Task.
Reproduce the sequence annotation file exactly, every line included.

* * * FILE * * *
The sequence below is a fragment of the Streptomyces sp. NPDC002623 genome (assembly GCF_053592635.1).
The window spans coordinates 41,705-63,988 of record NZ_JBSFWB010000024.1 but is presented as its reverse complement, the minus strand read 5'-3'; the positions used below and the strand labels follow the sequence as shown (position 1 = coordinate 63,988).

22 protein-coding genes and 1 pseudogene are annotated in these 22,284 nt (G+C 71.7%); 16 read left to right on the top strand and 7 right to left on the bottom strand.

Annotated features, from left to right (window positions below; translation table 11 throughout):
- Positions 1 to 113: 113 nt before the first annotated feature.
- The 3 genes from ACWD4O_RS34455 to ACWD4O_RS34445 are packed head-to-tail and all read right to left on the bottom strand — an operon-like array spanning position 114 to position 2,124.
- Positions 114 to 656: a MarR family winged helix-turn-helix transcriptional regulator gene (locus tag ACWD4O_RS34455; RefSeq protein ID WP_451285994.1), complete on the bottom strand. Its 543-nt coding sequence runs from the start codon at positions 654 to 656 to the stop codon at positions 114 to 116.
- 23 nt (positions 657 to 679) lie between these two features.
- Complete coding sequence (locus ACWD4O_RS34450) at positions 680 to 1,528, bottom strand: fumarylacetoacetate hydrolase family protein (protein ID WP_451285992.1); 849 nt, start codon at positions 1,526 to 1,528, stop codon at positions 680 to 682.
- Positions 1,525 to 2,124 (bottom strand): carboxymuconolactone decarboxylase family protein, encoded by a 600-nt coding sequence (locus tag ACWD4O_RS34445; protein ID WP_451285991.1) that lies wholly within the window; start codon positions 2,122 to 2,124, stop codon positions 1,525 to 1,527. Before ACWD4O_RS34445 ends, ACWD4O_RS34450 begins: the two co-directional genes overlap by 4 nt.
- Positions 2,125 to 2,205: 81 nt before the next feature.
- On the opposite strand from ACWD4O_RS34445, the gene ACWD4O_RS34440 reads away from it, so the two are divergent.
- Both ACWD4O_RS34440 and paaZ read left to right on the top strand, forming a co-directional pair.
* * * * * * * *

The sequence below is a fragment of the Streptomyces sp. NPDC002623 genome (assembly GCF_053592635.1).
The window spans coordinates 41,705-63,988 of record NZ_JBSFWB010000024.1 but is presented as its reverse complement, the minus strand read 5'-3'; the positions used below and the strand labels follow the sequence as shown (position 1 = coordinate 63,988).

22 protein-coding genes and 1 pseudogene are annotated in these 22,284 nt (G+C 71.7%); 16 read left to right on the top strand and 7 right to left on the bottom strand.

Annotated features, from left to right (window positions below; translation table 11 throughout):
- Positions 1 to 113: 113 nt before the first annotated feature.
- The 3 genes from ACWD4O_RS34455 to ACWD4O_RS34445 are packed head-to-tail and all read right to left on the bottom strand — an operon-like array spanning position 114 to position 2,124.
- Positions 114 to 656: a MarR family winged helix-turn-helix transcriptional regulator gene (locus tag ACWD4O_RS34455; RefSeq protein ID WP_451285994.1), complete on the bottom strand. Its 543-nt coding sequence runs from the start codon at positions 654 to 656 to the stop codon at positions 114 to 116.
- 23 nt (positions 657 to 679) lie between these two features.
- Complete coding sequence (locus ACWD4O_RS34450) at positions 680 to 1,528, bottom strand: fumarylacetoacetate hydrolase family protein (protein ID WP_451285992.1); 849 nt, start codon at positions 1,526 to 1,528, stop codon at positions 680 to 682.
- Positions 1,525 to 2,124 (bottom strand): carboxymuconolactone decarboxylase family protein, encoded by a 600-nt coding sequence (locus tag ACWD4O_RS34445; protein ID WP_451285991.1) that lies wholly within the window; start codon positions 2,122 to 2,124, stop codon positions 1,525 to 1,527. Before ACWD4O_RS34445 ends, ACWD4O_RS34450 begins: the two co-directional genes overlap by 4 nt.
- Positions 2,125 to 2,205: 81 nt before the next feature.
- On the opposite strand from ACWD4O_RS34445, the gene ACWD4O_RS34440 reads away from it, so the two are divergent.
- Both ACWD4O_RS34440 and paaZ read left to right on the top strand, forming a co-directional pair.